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Opinion

Shah of State
Serving no more than eight years

By Baraitna Irani
June 16, 2003
The Iranian

The sudden proliferation of individuals and organizations that advocate democracy for Iran should take note of the recent precedence of Iraq. Irrespective of pros and cons of the whole affair, or one's view of them, there are lessons to be learned.

Apart from the obvious destruction, anarchy and loss of sovereignty, there are other lessons. The Iraqi Diaspora took it upon themselves to appoint a group with a leader to go to Iraq, post Saddam Hossein, to form an interim government and then submit to the wishes of the Iraqis. All seemingly admirable goal.

However, they forgot the Iraqi people who were skeptical of any solution hatched up without their input. They also suspected, only too clearly, that once the interim Government is formed they may not have a true opportunity to effectively express their wishes in a meaningful fashion.

As events in Iraq, subsequently, so clearly demonstrated, Mr. Chalabi, the "self" appointed leader, found to his discredit that people who have lived under dictatorship or foreign stooges rarely believe promises of democracy from outside.

Since conditions under Mr. Hossein's regime were such that the appearance of an internal leader was impossible, Mr. Chalabi et al must have thought that the acceptance of a leader from outside Iraq, like that of Iran a quarter of a century ago, might have been plausible.

They ignored the fact that Mr. Khomeini, irrespective of one's views of him, had a long history of "struggle" against the Iranian regime and, in addition, he enjoyed a sizeable following. If there is any parallel to Mr. Khomeini, Mr. Hakim, the cleric tutored in Iran, must be the one.

The diehard followers of Prince Reza Pahlavi might be heartened by the above argument. However before they jump to any conclusions they might do well to ponder the following:

1- That Prince Reza himself has repeatedly refused to accept any position pending the outcome of a democratic decision of the Iranian people.

2- That conditions in Iran today are in no way, except the ultimate dictatorship, comparable to those of Mr. Hossein's Iraq or the late Shah's Iran. The present Iranian regime is a very odd system that despite its totalitarianism, it seems that the dynamic of the revolution itself, has produced multiple factions and leaders. People inside Iran today, unlike those of Iraq or those of Iran 25 years ago, are not leaderless. Leaders outside should not put themselves in competition with those inside.

3- While it is certainly true that Prince Reza has some following in Iran, probably more than anybody else outside, it is by no means clear that his standing with the masses in the country is anything like his supporters outside would like us to believe.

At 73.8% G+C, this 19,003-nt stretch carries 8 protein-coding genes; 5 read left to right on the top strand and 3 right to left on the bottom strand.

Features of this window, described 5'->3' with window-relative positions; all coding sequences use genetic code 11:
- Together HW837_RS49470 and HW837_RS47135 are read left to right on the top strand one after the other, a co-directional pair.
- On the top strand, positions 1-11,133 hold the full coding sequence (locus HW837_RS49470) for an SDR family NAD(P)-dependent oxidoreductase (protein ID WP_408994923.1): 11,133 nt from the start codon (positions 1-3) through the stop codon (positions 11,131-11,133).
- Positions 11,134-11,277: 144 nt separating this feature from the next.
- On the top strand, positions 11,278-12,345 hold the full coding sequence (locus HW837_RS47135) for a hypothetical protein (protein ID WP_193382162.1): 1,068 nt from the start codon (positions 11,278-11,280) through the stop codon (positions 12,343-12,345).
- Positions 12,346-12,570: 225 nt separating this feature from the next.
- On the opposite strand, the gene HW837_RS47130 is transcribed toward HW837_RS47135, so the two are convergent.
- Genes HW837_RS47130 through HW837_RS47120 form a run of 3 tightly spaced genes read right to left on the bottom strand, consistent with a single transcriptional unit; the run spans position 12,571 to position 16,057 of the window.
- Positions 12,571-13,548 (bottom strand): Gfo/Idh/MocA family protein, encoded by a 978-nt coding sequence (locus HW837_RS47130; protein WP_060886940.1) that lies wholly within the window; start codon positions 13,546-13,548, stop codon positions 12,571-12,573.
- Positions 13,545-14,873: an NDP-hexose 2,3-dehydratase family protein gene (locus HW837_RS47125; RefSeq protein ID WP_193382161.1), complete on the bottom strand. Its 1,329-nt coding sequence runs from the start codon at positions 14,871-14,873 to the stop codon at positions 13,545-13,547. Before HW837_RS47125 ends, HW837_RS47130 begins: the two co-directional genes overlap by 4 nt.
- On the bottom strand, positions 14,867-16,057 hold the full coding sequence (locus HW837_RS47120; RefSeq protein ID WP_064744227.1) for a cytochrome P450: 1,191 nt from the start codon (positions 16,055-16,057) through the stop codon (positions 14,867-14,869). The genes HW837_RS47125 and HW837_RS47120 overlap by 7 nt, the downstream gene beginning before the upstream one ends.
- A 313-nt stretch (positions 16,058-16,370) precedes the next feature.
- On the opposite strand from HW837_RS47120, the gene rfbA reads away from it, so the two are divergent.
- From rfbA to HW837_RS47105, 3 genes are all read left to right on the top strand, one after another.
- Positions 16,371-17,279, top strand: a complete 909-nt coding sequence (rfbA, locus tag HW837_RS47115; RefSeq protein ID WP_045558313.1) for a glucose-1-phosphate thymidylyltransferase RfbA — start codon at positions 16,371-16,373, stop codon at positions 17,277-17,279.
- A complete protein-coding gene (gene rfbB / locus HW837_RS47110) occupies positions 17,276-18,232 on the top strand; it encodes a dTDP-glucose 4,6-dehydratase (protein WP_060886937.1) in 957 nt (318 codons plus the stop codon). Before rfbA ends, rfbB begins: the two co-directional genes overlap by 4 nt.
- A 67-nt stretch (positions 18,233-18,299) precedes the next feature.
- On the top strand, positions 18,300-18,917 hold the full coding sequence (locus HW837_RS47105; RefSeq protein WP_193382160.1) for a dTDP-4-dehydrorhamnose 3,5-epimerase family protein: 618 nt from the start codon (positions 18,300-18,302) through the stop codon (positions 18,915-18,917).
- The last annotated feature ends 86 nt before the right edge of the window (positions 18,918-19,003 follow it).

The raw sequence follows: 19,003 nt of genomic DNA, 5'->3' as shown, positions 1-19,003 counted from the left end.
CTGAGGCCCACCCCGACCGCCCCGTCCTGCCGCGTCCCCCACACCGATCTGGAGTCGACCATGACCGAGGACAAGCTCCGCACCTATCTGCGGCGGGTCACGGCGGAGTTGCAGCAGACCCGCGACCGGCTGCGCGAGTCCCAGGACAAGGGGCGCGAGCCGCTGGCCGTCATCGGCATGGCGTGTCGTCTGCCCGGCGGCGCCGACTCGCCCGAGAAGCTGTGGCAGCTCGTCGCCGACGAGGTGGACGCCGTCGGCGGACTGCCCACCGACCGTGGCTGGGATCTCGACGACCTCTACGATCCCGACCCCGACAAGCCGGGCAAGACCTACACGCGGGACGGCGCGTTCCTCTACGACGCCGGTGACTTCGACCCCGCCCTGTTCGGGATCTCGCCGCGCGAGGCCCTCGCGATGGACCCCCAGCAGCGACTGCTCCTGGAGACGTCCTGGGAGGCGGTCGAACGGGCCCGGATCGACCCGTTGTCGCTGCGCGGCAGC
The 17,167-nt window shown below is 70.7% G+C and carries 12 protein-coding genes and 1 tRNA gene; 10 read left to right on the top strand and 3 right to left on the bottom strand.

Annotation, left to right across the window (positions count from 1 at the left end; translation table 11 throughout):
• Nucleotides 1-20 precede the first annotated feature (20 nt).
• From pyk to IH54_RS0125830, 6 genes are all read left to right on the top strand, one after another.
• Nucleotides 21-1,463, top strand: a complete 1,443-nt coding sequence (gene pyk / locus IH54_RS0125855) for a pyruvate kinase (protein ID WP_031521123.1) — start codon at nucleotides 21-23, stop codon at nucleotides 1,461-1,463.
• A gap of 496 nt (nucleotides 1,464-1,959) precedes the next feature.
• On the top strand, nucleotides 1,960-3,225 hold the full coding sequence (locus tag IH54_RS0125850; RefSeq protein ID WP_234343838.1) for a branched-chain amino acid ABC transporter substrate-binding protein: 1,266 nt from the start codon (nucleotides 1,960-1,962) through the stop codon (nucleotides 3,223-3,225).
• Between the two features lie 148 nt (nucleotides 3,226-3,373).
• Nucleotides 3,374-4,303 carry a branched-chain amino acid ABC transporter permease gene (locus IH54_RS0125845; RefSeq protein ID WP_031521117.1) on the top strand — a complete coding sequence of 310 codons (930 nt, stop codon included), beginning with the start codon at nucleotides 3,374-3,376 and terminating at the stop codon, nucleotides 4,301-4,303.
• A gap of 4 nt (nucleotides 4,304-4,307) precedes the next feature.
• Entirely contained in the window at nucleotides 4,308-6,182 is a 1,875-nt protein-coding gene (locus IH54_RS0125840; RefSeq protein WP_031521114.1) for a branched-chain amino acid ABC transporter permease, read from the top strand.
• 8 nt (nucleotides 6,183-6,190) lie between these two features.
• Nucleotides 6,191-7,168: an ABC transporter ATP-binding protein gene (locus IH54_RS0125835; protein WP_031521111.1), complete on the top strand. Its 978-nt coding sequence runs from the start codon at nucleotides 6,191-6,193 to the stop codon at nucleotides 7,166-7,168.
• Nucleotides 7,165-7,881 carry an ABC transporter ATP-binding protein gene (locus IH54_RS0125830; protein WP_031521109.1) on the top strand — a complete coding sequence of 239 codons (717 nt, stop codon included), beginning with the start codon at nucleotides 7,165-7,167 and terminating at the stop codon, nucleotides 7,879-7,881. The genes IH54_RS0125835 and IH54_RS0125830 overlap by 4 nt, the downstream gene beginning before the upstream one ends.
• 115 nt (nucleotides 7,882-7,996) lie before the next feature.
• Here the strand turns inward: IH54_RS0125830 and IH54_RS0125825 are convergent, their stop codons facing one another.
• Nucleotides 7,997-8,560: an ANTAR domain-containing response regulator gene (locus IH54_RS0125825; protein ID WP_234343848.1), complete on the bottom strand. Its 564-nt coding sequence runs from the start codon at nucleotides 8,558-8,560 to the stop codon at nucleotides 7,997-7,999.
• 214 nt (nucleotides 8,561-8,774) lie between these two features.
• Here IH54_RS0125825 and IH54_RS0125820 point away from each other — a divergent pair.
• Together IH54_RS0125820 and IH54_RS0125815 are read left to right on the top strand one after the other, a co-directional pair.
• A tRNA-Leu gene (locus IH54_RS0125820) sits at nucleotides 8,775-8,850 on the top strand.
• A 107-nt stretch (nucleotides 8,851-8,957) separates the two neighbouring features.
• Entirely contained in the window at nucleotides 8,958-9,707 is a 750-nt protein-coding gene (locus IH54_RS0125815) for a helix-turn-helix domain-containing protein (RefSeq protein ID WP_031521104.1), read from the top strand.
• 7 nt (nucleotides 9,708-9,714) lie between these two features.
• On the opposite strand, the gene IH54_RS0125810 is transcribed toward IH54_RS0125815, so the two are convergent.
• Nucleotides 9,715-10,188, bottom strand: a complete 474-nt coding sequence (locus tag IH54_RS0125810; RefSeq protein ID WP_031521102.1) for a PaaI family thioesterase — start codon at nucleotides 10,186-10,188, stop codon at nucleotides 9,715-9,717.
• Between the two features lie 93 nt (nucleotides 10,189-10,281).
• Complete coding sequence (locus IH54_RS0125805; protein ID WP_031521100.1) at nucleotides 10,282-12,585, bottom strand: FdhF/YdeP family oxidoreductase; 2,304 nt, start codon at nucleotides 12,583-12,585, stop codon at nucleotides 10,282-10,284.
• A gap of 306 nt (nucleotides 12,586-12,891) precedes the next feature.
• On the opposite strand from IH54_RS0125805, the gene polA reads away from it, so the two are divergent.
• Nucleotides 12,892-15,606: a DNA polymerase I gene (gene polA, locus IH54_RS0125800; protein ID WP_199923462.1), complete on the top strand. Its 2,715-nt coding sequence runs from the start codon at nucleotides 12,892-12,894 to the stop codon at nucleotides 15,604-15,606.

4- Considering the skepticism of most Iranians, inside and out, and in order to enhance the position and eventual leadership of Prince Reza or whoever else from any other faction outside Iran, for that matter; is it not better to declare: "no individual outside Iran will accept any position such as Head of State, Head, Deputy or assistant of any Ministry for a period of at least five years after the ousting of the present regime"?

By making this declaration, an assurance is made that none of the individuals involved have their own personal agenda or gains in mind. It will ascertain and prove the sincerity of the individuals that their efforts is for nothing, as they so often express, but for the freedom of the Iranian people and the establishment of a democratic regime in Iran. Under this scenario, it is not difficult to convince the Iranian people to follow the appealing one motto of Union.

None of these individuals of course, and particularly Price Reza, should deprive the nation of their expertise, knowledge and experience that they have amassed during their struggle in exile. To this end they should be encouraged to run for parliament or act in an advisory or consultancy capacity whenever they return to Iran.

There are many people who although believe in the sincerity of some of the individuals (and most put Prince Reza right on top of the list), but, nevertheless, fear the ever present probability that once these individuals are in the perceived position of leadership, they will use it to impose their own will on the nation. History of nations, and especially ours, is full of this probability and that is why many Iranians consider it, not a probability, but a certainty.

In the way of a side note, a scholar friend, sharing the belief that the word and concept of "Shah" in Iran has a resonance like no other, suggested that once the present Iranian regime is ousted, the Head of State, no matter what the eventual system, should be elected for two terms, not longer than a total of eight years, and be known as the "Shah of State".

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